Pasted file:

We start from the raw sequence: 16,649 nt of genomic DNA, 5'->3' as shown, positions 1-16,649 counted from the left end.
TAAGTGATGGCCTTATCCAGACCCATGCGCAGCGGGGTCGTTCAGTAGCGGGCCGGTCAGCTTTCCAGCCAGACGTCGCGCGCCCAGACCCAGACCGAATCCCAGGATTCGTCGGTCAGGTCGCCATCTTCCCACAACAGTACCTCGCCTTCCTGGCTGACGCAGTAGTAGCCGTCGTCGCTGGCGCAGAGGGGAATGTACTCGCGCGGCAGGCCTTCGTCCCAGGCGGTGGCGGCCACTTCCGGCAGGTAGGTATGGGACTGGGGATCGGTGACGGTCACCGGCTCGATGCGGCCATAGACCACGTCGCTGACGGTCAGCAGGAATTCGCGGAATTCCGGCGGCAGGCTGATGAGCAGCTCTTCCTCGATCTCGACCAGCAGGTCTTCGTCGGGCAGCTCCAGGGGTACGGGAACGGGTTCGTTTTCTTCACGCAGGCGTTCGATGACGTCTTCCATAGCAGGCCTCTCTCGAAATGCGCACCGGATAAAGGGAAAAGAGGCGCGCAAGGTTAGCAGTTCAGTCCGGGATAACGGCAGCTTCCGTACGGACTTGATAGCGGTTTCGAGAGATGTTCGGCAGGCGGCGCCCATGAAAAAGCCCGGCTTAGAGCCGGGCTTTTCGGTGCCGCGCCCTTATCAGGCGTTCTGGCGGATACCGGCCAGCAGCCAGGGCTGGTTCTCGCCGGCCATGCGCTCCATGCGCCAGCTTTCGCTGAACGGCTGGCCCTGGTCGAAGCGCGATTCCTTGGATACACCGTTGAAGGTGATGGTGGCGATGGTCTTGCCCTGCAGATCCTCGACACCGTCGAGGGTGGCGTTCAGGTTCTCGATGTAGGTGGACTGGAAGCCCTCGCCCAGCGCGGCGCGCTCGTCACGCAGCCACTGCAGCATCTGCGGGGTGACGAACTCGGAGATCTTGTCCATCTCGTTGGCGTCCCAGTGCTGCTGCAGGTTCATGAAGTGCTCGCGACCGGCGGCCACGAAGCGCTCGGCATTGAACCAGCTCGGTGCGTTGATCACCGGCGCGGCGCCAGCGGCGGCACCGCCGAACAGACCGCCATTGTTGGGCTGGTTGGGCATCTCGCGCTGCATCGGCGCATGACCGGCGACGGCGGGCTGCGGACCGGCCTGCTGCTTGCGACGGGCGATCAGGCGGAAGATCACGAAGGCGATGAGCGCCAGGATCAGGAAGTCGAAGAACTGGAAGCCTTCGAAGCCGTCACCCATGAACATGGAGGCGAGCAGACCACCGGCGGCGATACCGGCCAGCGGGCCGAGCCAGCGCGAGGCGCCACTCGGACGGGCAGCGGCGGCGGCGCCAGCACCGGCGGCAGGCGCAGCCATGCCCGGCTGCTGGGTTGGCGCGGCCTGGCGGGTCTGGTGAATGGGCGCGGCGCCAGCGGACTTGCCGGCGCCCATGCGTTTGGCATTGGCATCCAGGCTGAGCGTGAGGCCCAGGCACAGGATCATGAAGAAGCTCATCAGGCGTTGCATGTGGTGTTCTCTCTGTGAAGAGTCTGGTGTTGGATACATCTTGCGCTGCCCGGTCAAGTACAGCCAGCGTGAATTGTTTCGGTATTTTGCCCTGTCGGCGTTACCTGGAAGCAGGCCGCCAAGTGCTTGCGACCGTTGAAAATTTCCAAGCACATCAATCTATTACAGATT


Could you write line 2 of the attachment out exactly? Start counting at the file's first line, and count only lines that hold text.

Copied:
TAAGTGATGGCCTTATCCAGACCCATGCGCAGCGGGGTCGTTCAGTAGCGGGCCGGTCAGCTTTCCAGCCAGACGTCGCGCGCCCAGACCCAGACCGAATCCCAGGATTCGTCGGTCAGGTCGCCATCTTCCCACAACAGTACCTCGCCTTCCTGGCTGACGCAGTAGTAGCCGTCGTCGCTGGCGCAGAGGGGAATGTACTCGCGCGGCAGGCCTTCGTCCCAGGCGGTGGCGGCCACTTCCGGCAGGTAGGTATGGGACTGGGGATCGGTGACGGTCACCGGCTCGATGCGGCCATAGACCACGTCGCTGACGGTCAGCAGGAATTCGCGGAATTCCGGCGGCAGGCTGATGAGCAGCTCTTCCTCGATCTCGACCAGCAGGTCTTCGTCGGGCAGCTCCAGGGGTACGGGAACGGGTTCGTTTTCTTCACGCAGGCGTTCGATGACGTCTTCCATAGCAGGCCTCTCTCGAAATGCGCACCGGATAAAGGGAAAAGAGGCGCGCAAGGTTAGCAGTTCAGTCCGGGATAACGGCAGCTTCCGTACGGACTTGATAGCGGTTTCGAGAGATGTTCGGCAGGCGGCGCCCATGAAAAAGCCCGGCTTAGAGCCGGGCTTTTCGGTGCCGCGCCCTTATCAGGCGTTCTGGCGGATACCGGCCAGCAGCCAGGGCTGGTTCTCGCCGGCCATGCGCTCCATGCGCCAGCTTTCGCTGAACGGCTGGCCCTGGTCGAAGCGCGATTCCTTGGATACACCGTTGAAGGTGATGGTGGCGATGGTCTTGCCCTGCAGATCCTCGACACCGTCGAGGGTGGCGTTCAGGTTCTCGATGTAGGTGGACTGGAAGCCCTCGCCCAGCGCGGCGCGCTCGTCACGCAGCCACTGCAGCATCTGCGGGGTGACGAACTCGGAGATCTTGTCCATCTCGTTGGCGTCCCAGTGCTGCTGCAGGTTCATGAAGTGCTCGCGACCGGCGGCCACGAAGCGCTCGGCATTGAACCAGCTCGGTGCGTTGATCACCGGCGCGGCGCCAGCGGCGGCACCGCCGAACAGACCGCCATTGTTGGGCTGGTTGGGCATCTCGCGCTGCATCGGCGCATGACCGGCGACGGCGGGCTGCGGACCGGCCTGCTGCTTGCGACGGGCGATCAGGCGGAAGATCACGAAGGCGATGAGCGCCAGGATCAGGAAGTCGAAGAACTGGAAGCCTTCGAAGCCGTCACCCATGAACATGGAGGCGAGCAGACCACCGGCGGCGATACCGGCCAGCGGGCCGAGCCAGCGCGAGGCGCCACTCGGACGGGCAGCGGCGGCGGCGCCAGCACCGGCGGCAGGCGCAGCCATGCCCGGCTGCTGGGTTGGCGCGGCCTGGCGGGTCTGGTGAATGGGCGCGGCGCCAGCGGACTTGCCGGCGCCCATGCGTTTGGCATTGGCATCCAGGCTGAGCGTGAGGCCCAGGCACAGGATCATGAAGAAGCTCATCAGGCGTTGCATGTGGTGTTCTCTCTGTGAAGAGTCTGGTGTTGGATACATCTTGCGCTGCCCGGTCAAGTACAGCCAGCGTGAATTGTTTCGGTATTTTGCCCTGTCGGCGTTACCTGGAAGCAGGCCGCCAAGTGCTTGCGACCGTTGAAAATTTCCAAGCACATCAATCTATTACAGATT